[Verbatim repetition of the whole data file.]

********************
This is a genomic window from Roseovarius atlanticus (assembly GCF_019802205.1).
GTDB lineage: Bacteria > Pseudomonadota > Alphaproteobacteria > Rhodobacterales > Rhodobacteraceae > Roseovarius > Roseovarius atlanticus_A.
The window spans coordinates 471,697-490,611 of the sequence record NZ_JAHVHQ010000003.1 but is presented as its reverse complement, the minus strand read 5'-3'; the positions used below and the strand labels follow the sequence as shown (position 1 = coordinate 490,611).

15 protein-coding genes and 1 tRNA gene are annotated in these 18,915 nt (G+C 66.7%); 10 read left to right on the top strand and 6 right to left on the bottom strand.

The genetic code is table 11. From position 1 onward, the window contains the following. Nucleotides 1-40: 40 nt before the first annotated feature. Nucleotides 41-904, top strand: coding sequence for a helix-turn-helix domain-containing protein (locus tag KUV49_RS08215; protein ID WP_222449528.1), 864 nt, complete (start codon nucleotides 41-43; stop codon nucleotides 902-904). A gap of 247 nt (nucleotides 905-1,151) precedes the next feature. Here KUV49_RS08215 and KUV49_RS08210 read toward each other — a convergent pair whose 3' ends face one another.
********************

This is a genomic window from Roseovarius atlanticus (assembly GCF_019802205.1).
GTDB lineage: Bacteria > Pseudomonadota > Alphaproteobacteria > Rhodobacterales > Rhodobacteraceae > Roseovarius > Roseovarius atlanticus_A.
The window spans coordinates 471,697-490,611 of the sequence record NZ_JAHVHQ010000003.1 but is presented as its reverse complement, the minus strand read 5'-3'; the positions used below and the strand labels follow the sequence as shown (position 1 = coordinate 490,611).

15 protein-coding genes and 1 tRNA gene are annotated in these 18,915 nt (G+C 66.7%); 10 read left to right on the top strand and 6 right to left on the bottom strand.

The genetic code is table 11. From position 1 onward, the window contains the following. Nucleotides 1-40: 40 nt before the first annotated feature. Nucleotides 41-904, top strand: coding sequence for a helix-turn-helix domain-containing protein (locus tag KUV49_RS08215; protein ID WP_222449528.1), 864 nt, complete (start codon nucleotides 41-43; stop codon nucleotides 902-904). A gap of 247 nt (nucleotides 905-1,151) precedes the next feature. Here KUV49_RS08215 and KUV49_RS08210 read toward each other — a convergent pair whose 3' ends face one another.